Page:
55. I have been looking for a ‘small college town’ and am considering Chestertown, MD. Does anyone have any thoughts/experience living on Maryland’s Eastern Shore?

    by Sheila — June 27, 2015

  56. Sheila, at one time I would occasionally work in Chestertown, Md – small town with great sea food BUT I am orig from Md – moved to get away from the taxes. I do not know your age nor finances but my advice to you would be DO YOUR HOME WORK BEFORE MOVING THERE. Gov & taxes are crazy in Md.

    by Robert — June 27, 2015

  57. We are retired and planning on moving out of WNY because of high taxes and very cold and snowy winters. We were thinking of Virginia. Colonial Beach VA was mentioned as a good place to retire. Looking for feedback.

    by Carol — June 27, 2015

  58. Ella, I might suggest that a “visit” might not be enough. My wife and I enjoyed many visits and mini-vacations to the Galax area(currently reside in Wytheville), but it truly takes living here to understand the culture. We bought a house 2 years prior to our move from NJ and spent many long weekends here. Much of your perceptions and thoughts of the area will be shaped from where it is you are coming from. If it is a more populated, urban locale similar to our past address, you might not be quite prepared for the difference-which is HUGE! Not necessarily bad, but you must understand and appreciate the people and culture to effect a happy change. Good luck, Doc

    by Doc Stickel — June 27, 2015

  59. Thank you Sunlovingal. I’ll make sure to visit Hearthstone Manor when I come up.

    by tomfromSC — June 27, 2015

  60. Sheila,
    Everyone I know in Maryland can’t wait to get out because of the taxes. We all plan to retire elsewhere.

    by Nancy G — June 27, 2015

  61. Thanks for the feedback about MD. The thing is, I am from CT where property taxes will be my single biggest expense in retirement. Almost any place else will be a huge relief!

    by Sheila — June 28, 2015

  62. Sheila, I too am from CT and almost anywhere would be better for taxes. Almost everyone I know talks about moving out of CT when retired. Hub just retired in April and we have not made any decisions on that yet. We have always talked about leaving now we have to make decisions. Like everyone else, it is a big decision on where to move. We have no children so there is no force drawing us to be near children or grandchildren. We have no close friends we would like to be closer to either. So, it is like spin the wheel of fortune to find a new less costly State to live in. Even though it is always on my mind to leave CT, familiarity of where we live is hard to abandon too. It would be nice if it was like a game where you could put all the puzzle pieces just where you wanted them. Such as a good hospital within 2 miles of your home, grocery, doctors, theaters, museums, adult activities, public transportation, bike riding, golf cart community, low taxes, low cost homes…all the amenities within a short radius from your home. Most times you will find some of the things on your list of ‘wants’ but not all! That is why this forum is good because there have been trail blazers that have gone before us, have done the work and gone through the trials and tribulations before us!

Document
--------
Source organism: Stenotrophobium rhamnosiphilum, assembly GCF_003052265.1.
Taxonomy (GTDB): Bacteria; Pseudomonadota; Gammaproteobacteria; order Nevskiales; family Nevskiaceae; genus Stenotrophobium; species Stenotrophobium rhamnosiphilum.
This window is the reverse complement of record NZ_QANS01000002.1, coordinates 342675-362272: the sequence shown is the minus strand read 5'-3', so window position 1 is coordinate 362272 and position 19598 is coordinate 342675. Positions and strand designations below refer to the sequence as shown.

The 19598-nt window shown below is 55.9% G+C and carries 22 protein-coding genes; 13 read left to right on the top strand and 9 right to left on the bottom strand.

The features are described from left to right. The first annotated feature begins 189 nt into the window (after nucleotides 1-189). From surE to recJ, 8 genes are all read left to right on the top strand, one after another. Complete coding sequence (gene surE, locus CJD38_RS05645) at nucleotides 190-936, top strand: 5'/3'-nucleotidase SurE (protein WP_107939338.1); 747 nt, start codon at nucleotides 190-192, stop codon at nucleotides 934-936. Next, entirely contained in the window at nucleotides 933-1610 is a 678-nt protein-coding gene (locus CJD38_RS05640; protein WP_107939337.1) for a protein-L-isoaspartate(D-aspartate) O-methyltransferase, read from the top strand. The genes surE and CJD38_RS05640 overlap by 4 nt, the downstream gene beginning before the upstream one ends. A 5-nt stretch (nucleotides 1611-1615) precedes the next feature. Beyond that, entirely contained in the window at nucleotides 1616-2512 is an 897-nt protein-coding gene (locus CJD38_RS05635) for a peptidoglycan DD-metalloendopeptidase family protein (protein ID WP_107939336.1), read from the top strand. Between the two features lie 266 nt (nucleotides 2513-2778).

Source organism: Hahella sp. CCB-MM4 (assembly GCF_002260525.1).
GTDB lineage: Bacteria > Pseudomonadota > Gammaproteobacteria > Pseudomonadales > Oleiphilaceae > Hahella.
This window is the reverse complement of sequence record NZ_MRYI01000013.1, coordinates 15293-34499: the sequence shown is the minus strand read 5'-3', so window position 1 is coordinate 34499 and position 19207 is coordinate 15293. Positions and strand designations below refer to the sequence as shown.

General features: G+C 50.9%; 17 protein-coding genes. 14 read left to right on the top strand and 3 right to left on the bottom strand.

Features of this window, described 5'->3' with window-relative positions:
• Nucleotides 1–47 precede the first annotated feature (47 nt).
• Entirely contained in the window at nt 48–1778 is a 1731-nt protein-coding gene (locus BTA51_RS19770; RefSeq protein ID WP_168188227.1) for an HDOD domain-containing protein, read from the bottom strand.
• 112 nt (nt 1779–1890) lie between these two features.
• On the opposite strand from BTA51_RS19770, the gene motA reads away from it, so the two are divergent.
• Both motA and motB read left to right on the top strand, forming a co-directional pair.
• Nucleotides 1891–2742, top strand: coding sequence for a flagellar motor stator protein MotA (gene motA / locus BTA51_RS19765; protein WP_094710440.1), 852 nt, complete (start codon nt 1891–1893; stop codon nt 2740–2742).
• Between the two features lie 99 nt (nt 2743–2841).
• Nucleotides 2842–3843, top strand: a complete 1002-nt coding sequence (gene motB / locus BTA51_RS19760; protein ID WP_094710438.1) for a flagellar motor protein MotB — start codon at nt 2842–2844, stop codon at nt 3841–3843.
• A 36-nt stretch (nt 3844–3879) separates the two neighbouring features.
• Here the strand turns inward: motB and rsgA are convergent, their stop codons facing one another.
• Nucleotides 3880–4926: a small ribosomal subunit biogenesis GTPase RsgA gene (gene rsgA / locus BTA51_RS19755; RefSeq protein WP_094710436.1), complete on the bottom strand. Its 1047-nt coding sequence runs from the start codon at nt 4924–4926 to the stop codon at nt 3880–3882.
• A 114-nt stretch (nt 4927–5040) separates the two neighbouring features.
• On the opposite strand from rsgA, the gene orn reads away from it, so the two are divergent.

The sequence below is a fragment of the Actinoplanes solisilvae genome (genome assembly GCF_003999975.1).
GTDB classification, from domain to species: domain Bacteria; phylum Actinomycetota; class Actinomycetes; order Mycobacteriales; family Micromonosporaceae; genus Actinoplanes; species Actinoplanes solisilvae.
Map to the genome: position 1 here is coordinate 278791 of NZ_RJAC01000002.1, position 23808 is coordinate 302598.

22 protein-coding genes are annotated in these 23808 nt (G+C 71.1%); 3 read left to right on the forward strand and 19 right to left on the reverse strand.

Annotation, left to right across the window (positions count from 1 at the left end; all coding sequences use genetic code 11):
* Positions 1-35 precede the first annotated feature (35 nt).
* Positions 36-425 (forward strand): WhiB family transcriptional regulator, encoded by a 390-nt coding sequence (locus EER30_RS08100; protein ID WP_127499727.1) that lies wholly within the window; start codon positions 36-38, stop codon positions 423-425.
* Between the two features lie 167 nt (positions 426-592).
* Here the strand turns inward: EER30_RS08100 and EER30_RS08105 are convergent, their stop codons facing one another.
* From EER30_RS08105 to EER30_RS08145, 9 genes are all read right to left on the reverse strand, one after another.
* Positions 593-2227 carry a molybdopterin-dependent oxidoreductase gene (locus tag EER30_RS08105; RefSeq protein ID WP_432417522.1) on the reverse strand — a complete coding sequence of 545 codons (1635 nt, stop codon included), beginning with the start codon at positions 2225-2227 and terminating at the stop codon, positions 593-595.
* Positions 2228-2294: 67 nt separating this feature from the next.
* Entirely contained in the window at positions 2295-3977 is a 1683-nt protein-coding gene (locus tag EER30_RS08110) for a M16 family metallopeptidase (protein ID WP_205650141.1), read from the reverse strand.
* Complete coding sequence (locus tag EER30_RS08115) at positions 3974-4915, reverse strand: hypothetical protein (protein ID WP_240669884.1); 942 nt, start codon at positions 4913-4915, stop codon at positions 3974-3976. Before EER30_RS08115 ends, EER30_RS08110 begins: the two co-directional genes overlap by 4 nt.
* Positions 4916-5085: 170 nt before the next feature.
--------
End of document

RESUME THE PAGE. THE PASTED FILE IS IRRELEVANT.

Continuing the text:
by Louise — June 28, 2015

  63. I may be biased….I am a native Pennsylvania, and take great note that PA does not tax pension income or Social Security. There are many services available to assist seniors. Yes, school property taxes might be considered “high”, if you’re only accustomed to paying $1,000 a year for taxes, but that amount also varies depending upon where you live in PA. Lancaster County is very nice, and Pittsburgh in the west is very “senior-friendly.” The only drawback is the cold weather.

    by Cindie — August 26, 2015

  64. Cindie: I am biased in favor of PA too, having lived there for 30 years (former CT resident too). I’m now in the Carolinas. I do like the weather here, although I miss crisp Falls, Steeler games and the promise of cozy winters by the fireplace while the snow comes down gently outside. My taxes are less than $2000 now, and I was paying about $8000 for a house with the same assessed value. I pay a tax on my car here, which I didn’t pay in PA…ok, that means tax burden is about $2500. I don’t have inspections (SC), so that tax number could be dropped back to $2400…Homeowners, auto & umbrella policies are the same. Utilities have averaged about $100-$200 a month less here, but I’m also paying sales tax on clothing and other items that were tax-free in PA. Gas is a lot cheaper here, and I’m saving about $100 month for gas. My family is back in PA, and I figure we spent about $2000-$3000 on trips back and forth a year. Both SC and NC will tax my 401K withdrawal. In my opinion, it was easier to find great doctors, dentists, hairdressers, handymen, mechanics etc. back in PA. On the other hand, winters are really, really hard on the elderly. I was in an emergency room in PA with a kid once and saw multiple elderly patients being brought in by ambulance in the winter with slip & fall injuries on ice. I only needed to wear a sweater when I was doing Christmas shopping here last year, and January was the only month that felt like true winter. What will I decide? I don’t have a clue yet…but I don’t think the net extra cost from high real estate taxes in PA is going to stop me from considering returning there.

    by Sharon — August 27, 2015